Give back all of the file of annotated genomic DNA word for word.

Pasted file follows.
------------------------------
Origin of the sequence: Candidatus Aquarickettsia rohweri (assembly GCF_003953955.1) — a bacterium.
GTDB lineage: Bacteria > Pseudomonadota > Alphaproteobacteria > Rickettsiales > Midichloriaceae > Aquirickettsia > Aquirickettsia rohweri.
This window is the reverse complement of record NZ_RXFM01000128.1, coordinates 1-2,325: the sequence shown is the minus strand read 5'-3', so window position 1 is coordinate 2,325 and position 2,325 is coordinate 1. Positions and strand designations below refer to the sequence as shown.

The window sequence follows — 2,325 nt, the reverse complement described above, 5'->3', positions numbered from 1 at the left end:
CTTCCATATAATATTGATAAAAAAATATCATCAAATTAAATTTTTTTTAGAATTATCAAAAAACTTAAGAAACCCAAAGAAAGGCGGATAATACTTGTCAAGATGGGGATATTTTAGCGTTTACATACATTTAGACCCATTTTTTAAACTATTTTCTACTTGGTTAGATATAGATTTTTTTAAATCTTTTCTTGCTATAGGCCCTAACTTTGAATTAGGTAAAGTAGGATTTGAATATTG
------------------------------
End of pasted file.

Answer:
Origin of the sequence: Candidatus Aquarickettsia rohweri (assembly GCF_003953955.1) — a bacterium.
GTDB lineage: Bacteria > Pseudomonadota > Alphaproteobacteria > Rickettsiales > Midichloriaceae > Aquirickettsia > Aquirickettsia rohweri.
This window is the reverse complement of record NZ_RXFM01000128.1, coordinates 1-2,325: the sequence shown is the minus strand read 5'-3', so window position 1 is coordinate 2,325 and position 2,325 is coordinate 1. Positions and strand designations below refer to the sequence as shown.

The window sequence follows — 2,325 nt, the reverse complement described above, 5'->3', positions numbered from 1 at the left end:
CTTCCATATAATATTGATAAAAAAATATCATCAAATTAAATTTTTTTTAGAATTATCAAAAAACTTAAGAAACCCAAAGAAAGGCGGATAATACTTGTCAAGATGGGGATATTTTAGCGTTTACATACATTTAGACCCATTTTTTAAACTATTTTCTACTTGGTTAGATATAGATTTTTTTAAATCTTTTCTTGCTATAGGCCCTAACTTTGAATTAGGTAAAGTAGGATTTGAATATTG